The woodcuts, linoleum prints, mixed media drawings and photographs in Marilyn Anderson's exhibit Guardians of the Arts: Prints of Guatemalan Artists and Artisans / Guardianes de las artes: grabados de artistas y artesanos de Guatemala show Maya and other Guatemalan artisans using their hands to produce different arts and crafts. They include textile artisans producing cloth on back strap and floor looms as well as nets, bags and hammocks with various fibers. Other prints and photos show pottery making, leather craft, blacksmithing, tinsmithing, jewelry fabrication and more.
The artisanal traditions of Guatemala continue to have a vital and unique place in the lives of people there and they affect many others throughout the world as well. These hand made articles connect us to their makers in ways that promote understanding and empathy.
But with globalization, free trade, and modernization, many of these crafts are changing rapidly, while others are in danger of disappearing. Yet there is hope for the future of arts and crafts in Guatemala in part because of the Fair Trade movement and because among Maya people, there is a will to maintain them as "living" arts and a heightened consciousness that these traditions constitute an irreplaceable heritage.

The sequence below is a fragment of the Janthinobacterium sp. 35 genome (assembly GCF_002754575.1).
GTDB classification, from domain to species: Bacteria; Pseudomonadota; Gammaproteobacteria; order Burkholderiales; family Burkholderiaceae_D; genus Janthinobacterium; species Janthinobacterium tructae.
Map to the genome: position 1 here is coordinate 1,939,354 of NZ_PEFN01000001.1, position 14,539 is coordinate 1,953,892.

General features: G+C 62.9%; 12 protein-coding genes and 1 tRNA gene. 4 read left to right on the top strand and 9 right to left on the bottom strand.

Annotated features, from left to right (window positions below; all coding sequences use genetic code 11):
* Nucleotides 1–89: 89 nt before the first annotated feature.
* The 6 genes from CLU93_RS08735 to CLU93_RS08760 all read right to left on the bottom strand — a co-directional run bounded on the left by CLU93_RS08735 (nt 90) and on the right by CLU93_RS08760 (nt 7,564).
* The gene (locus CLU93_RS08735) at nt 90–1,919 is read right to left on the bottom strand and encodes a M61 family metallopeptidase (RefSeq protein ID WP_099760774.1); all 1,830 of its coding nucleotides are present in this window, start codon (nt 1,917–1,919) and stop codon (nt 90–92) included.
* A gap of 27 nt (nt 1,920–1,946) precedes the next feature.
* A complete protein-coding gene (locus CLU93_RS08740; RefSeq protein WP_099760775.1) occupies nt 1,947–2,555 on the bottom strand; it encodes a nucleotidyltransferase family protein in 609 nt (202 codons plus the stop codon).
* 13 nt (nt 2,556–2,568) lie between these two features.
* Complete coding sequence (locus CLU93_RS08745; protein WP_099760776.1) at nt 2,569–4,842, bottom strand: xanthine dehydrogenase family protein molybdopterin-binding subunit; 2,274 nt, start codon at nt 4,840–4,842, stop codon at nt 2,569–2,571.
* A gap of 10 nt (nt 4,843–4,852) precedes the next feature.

The exhibit prints and the book (bilingual English /Spanish) are the product all her previous years of residence, research and documentation. More than ten years went into the making of both. The book describes techniques, treats the various uses of the crafts along with history of them and their place in today’s world. Five short essays provide further context.
Anderson’s goal for both is to graphically celebrate Guatemalan arts and crafts traditions and the artists themselves.